India’s main problem is proper management of demand and supply. So unless the government plugs loopholes in the PDS system, the Bill, brainchild of Sonia Gandhi, will only increase prices of foodgrain
The United Progressive Alliance (UPA) government finally took the ordinance route to implement its ambitious Food Security Bill-FSB , after efforts to have a debate in Parliament failed. The Food Security Bill, the brainchild of UPA chairperson Sonia Gandhi, aims to give legal rights to 67% of the population (those below the poverty line-BPL) over a uniform quantity of 5 kg foodgrain a month at Rs1 to Rs3 per kg. However, analysts feel that the country cannot afford such 'subsidy' luxury, which also have potential to increase foodgrain prices substantially.
According to Nomura Financial Advisory and Securities (India) Pvt Ltd, India’s current macro-economic position does not provide the space to implement this policy.”The government has budgeted its food subsidy at 0.8% of GDP (Rs900 billion) for the year ending March 2014, which will not be enough if the Food Security Bill is implemented in entirety. We do not expect a substantial fiscal impact of the bill in FY14 as it is likely to be implemented only in phases initially and since three months of the fiscal year have already passed. However, the medium-term consequences of the bill could be far reaching and will be clear from FY15 onwards,” Nomura said in a research note.
To implement the Bill in full, the government would need to procure more than 65 million tonnes of grains every year. The food security bill entitles 75% of the rural and 50% of the urban population to subsidised foodgrain. However, all the eligible households are unlikely to shift to public distribution system (PDS) under the new Food Security Bill, feels CRISIL.
“We believe that due to the preference for better quality and greater variety of foodgrain available in the open market, households above the poverty line that are currently not purchasing foodgrain under the PDS are unlikely to shift to PDS. BPL households, in contrast, will be less sensitive to quality as the resultant savings forms a significant proportion of their annual expenditure. Therefore BPL households are likely to shift to PDS once the FSB is implemented,” the ratings agency said in a report.
The bill aims to provide subsidized rice, wheat and coarse cereals to 67% of the population. However, the consumption pattern across the country is different. In fact, some states like Rajasthan do not sell wheat in its PDS shops. In Jharkhand, the quantity of rice consumed by a rural BPL household is 3.6 times its consumption of wheat. By contrast, in Rajasthan the foodgrain consumption under PDS almost entirely comprises of rice.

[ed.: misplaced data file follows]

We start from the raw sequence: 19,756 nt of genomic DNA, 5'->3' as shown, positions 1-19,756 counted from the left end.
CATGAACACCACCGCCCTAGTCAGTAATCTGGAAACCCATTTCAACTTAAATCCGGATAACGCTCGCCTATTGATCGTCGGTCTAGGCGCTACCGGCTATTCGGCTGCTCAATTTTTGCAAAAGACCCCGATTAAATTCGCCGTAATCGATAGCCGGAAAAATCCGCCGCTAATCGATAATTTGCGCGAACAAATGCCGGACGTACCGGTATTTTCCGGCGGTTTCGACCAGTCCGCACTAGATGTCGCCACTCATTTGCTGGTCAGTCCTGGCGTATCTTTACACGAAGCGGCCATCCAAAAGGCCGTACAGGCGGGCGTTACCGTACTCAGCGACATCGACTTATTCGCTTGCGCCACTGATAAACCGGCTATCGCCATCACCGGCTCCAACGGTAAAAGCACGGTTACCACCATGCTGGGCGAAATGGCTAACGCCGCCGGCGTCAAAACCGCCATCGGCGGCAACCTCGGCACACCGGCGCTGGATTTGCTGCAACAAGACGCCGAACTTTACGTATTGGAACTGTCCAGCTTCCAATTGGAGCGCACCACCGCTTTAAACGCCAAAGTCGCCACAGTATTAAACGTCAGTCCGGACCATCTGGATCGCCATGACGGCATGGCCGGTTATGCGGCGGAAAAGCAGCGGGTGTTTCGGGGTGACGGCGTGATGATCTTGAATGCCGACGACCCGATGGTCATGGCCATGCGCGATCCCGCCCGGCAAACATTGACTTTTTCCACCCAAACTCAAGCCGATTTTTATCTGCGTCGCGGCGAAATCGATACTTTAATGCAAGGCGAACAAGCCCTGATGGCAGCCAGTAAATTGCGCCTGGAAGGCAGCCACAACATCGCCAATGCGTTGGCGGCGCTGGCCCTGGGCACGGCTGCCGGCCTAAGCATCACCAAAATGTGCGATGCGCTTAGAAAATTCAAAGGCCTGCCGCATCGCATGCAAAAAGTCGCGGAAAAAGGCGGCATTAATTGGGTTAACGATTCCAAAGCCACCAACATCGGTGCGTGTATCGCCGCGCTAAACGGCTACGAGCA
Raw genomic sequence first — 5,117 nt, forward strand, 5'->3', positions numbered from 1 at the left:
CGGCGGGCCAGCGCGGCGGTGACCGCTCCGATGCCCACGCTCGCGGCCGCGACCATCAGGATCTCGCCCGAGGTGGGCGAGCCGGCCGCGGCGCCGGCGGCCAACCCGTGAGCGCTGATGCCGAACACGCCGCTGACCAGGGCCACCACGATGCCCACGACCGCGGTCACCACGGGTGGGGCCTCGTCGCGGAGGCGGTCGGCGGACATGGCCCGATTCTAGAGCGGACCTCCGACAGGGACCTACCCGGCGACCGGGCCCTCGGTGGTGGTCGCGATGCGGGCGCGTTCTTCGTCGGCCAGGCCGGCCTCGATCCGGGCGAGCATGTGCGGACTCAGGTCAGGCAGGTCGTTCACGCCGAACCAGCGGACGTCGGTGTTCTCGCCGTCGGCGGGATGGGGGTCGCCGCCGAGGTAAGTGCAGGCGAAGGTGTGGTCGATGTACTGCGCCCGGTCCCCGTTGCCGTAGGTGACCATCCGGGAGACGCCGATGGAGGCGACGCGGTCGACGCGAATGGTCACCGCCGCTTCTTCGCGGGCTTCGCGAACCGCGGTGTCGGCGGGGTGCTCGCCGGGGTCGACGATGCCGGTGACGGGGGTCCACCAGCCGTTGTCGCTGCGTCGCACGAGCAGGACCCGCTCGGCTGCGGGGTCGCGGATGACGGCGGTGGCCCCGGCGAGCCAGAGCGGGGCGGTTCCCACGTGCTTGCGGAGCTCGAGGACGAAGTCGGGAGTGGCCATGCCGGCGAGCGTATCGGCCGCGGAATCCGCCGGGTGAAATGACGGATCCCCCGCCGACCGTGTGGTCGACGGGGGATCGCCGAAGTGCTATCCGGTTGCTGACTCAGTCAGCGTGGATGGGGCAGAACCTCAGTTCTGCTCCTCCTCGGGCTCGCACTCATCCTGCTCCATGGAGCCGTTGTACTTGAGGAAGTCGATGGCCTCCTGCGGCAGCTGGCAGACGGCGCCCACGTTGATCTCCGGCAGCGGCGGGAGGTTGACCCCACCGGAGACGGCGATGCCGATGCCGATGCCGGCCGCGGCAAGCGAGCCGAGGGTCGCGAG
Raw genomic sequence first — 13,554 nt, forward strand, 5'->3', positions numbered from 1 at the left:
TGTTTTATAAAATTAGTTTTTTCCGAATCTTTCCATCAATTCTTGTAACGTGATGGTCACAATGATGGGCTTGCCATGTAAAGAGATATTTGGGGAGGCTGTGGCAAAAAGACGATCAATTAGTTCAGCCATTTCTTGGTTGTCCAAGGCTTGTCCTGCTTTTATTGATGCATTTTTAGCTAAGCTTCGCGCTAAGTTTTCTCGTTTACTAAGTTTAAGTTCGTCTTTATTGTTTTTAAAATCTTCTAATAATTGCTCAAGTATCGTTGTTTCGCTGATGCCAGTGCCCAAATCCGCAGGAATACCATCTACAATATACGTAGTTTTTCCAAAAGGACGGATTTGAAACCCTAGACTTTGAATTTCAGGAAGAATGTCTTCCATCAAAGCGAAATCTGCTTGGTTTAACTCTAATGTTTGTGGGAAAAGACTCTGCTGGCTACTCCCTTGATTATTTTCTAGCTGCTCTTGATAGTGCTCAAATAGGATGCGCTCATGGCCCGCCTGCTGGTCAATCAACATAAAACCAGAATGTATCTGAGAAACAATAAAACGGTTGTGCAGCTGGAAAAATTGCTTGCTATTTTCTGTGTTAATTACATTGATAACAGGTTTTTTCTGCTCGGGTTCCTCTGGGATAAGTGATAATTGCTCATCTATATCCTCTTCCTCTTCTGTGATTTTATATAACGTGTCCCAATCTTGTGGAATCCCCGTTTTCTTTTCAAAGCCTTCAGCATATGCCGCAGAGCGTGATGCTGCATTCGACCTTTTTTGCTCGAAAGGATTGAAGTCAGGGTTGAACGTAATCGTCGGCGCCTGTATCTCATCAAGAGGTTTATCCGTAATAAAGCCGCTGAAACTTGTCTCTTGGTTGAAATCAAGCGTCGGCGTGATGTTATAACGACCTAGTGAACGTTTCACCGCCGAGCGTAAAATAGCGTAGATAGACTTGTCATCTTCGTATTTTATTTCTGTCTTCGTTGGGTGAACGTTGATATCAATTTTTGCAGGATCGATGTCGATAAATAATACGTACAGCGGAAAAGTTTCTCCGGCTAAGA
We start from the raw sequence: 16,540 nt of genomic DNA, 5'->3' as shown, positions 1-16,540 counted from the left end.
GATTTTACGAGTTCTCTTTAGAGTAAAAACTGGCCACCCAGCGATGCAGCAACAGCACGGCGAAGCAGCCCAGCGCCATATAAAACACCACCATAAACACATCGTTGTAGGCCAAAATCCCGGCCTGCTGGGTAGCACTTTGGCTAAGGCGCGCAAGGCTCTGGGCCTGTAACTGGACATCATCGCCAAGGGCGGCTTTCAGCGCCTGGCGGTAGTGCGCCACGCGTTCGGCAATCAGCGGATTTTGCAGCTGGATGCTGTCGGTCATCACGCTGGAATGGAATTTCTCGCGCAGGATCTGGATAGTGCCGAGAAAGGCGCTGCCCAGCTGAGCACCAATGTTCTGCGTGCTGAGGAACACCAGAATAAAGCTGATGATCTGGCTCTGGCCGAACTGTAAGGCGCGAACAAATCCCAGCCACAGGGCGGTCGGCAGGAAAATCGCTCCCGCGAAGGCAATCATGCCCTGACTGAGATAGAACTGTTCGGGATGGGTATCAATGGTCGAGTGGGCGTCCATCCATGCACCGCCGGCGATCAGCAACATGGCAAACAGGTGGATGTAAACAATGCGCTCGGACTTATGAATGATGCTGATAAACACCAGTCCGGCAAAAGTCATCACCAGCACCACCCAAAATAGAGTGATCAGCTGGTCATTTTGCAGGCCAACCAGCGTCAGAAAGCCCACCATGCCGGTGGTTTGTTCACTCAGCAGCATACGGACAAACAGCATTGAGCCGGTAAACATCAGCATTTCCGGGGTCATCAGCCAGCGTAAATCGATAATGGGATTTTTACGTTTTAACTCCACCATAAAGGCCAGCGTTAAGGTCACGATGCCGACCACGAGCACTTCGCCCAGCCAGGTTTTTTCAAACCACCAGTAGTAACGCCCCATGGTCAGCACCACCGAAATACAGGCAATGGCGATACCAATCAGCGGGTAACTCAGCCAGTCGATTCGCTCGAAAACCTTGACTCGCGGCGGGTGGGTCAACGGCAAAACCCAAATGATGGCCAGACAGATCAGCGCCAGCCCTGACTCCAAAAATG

As per the Tendulkar Committee estimates, around 41% of rural and 25% of urban population fall under the below poverty line or BPL category. Nomura feels that while this bill is justifiable on welfare grounds, the macro-economic implications of the bill are quite significant.
“First, it will raise the government’s food subsidy burden to an estimated 1%-1.2% of GDP per annum from 0.8% of GDP currently. There would be additional expenses on creating the infrastructure related to implementing the Food Security Bill. Second, the government would need to have adequate food stocks every year for this purpose. In case of a deficient monsoon, the country may need to import grains, which could send global foodgrain prices higher. Third, with the government likely to procure a substantial part of the domestic foodgrain production, this could create scarcity for the private sector, pushing prices higher. Fourth, this bill could push up consumption demand for other items, as a lesser portion of current disposable income would need to be spent on grains. Therefore, the overall fiscal and inflationary consequences of the Food Security Bill are large,” the brokerage, said.
CRISIL however feels that the Bill will provide households with additional disposable income, which in effect would move up the income bracket. CRISIL estimates that the FSB could generate additional savings of around Rs4,400 this year for each BPL household which begins to purchase subsidised food. “For rural households the savings amount exceeds their current annual medical and educational spends. Higher disposable income would also allow BPL households to spend more on protein rich food, thereby improving their nutritional intake,” the ratings agency said.